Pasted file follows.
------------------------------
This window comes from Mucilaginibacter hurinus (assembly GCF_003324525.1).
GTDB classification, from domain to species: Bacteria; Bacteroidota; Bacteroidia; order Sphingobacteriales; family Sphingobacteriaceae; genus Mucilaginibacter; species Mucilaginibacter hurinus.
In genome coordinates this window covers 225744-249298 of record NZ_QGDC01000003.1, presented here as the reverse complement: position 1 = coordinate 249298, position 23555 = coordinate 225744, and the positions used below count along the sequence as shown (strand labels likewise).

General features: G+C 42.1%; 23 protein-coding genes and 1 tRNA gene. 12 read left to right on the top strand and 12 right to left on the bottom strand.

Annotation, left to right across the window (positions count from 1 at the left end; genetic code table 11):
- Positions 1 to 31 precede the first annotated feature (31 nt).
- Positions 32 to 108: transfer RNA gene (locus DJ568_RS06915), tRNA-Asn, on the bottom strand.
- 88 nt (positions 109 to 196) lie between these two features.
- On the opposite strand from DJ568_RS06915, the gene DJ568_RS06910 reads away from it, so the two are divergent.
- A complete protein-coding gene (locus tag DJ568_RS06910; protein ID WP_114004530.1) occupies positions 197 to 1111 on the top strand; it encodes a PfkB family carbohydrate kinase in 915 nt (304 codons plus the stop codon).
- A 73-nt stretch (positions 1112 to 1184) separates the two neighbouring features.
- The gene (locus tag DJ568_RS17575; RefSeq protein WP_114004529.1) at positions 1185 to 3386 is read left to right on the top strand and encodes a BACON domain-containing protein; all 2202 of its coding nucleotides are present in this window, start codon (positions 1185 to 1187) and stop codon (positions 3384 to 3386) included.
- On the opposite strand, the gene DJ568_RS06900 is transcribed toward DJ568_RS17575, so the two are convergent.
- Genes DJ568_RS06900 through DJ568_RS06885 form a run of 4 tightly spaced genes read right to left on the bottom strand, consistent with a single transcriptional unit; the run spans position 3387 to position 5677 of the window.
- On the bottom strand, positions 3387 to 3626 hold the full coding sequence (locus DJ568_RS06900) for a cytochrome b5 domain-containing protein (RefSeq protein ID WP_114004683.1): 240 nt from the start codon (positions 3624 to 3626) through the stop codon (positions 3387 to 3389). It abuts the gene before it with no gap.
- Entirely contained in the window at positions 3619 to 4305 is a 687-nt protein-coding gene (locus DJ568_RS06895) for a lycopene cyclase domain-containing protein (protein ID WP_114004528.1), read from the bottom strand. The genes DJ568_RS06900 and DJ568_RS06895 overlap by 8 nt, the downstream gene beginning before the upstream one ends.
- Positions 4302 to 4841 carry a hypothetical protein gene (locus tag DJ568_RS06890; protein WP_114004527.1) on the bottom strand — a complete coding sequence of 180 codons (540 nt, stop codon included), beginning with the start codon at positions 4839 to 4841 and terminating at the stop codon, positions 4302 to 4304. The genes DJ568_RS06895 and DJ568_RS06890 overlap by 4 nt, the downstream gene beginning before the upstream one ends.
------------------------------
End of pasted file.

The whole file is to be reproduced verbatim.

This window comes from Mucilaginibacter hurinus (assembly GCF_003324525.1).
GTDB classification, from domain to species: Bacteria; Bacteroidota; Bacteroidia; order Sphingobacteriales; family Sphingobacteriaceae; genus Mucilaginibacter; species Mucilaginibacter hurinus.
In genome coordinates this window covers 225744-249298 of record NZ_QGDC01000003.1, presented here as the reverse complement: position 1 = coordinate 249298, position 23555 = coordinate 225744, and the positions used below count along the sequence as shown (strand labels likewise).

General features: G+C 42.1%; 23 protein-coding genes and 1 tRNA gene. 12 read left to right on the top strand and 12 right to left on the bottom strand.

Annotation, left to right across the window (positions count from 1 at the left end; genetic code table 11):
- Positions 1 to 31 precede the first annotated feature (31 nt).
- Positions 32 to 108: transfer RNA gene (locus DJ568_RS06915), tRNA-Asn, on the bottom strand.
- 88 nt (positions 109 to 196) lie between these two features.
- On the opposite strand from DJ568_RS06915, the gene DJ568_RS06910 reads away from it, so the two are divergent.
- A complete protein-coding gene (locus tag DJ568_RS06910; protein ID WP_114004530.1) occupies positions 197 to 1111 on the top strand; it encodes a PfkB family carbohydrate kinase in 915 nt (304 codons plus the stop codon).
- A 73-nt stretch (positions 1112 to 1184) separates the two neighbouring features.
- The gene (locus tag DJ568_RS17575; RefSeq protein WP_114004529.1) at positions 1185 to 3386 is read left to right on the top strand and encodes a BACON domain-containing protein; all 2202 of its coding nucleotides are present in this window, start codon (positions 1185 to 1187) and stop codon (positions 3384 to 3386) included.
- On the opposite strand, the gene DJ568_RS06900 is transcribed toward DJ568_RS17575, so the two are convergent.
- Genes DJ568_RS06900 through DJ568_RS06885 form a run of 4 tightly spaced genes read right to left on the bottom strand, consistent with a single transcriptional unit; the run spans position 3387 to position 5677 of the window.
- On the bottom strand, positions 3387 to 3626 hold the full coding sequence (locus DJ568_RS06900) for a cytochrome b5 domain-containing protein (RefSeq protein ID WP_114004683.1): 240 nt from the start codon (positions 3624 to 3626) through the stop codon (positions 3387 to 3389). It abuts the gene before it with no gap.
- Entirely contained in the window at positions 3619 to 4305 is a 687-nt protein-coding gene (locus DJ568_RS06895) for a lycopene cyclase domain-containing protein (protein ID WP_114004528.1), read from the bottom strand. The genes DJ568_RS06900 and DJ568_RS06895 overlap by 8 nt, the downstream gene beginning before the upstream one ends.
- Positions 4302 to 4841 carry a hypothetical protein gene (locus tag DJ568_RS06890; protein WP_114004527.1) on the bottom strand — a complete coding sequence of 180 codons (540 nt, stop codon included), beginning with the start codon at positions 4839 to 4841 and terminating at the stop codon, positions 4302 to 4304. The genes DJ568_RS06895 and DJ568_RS06890 overlap by 4 nt, the downstream gene beginning before the upstream one ends.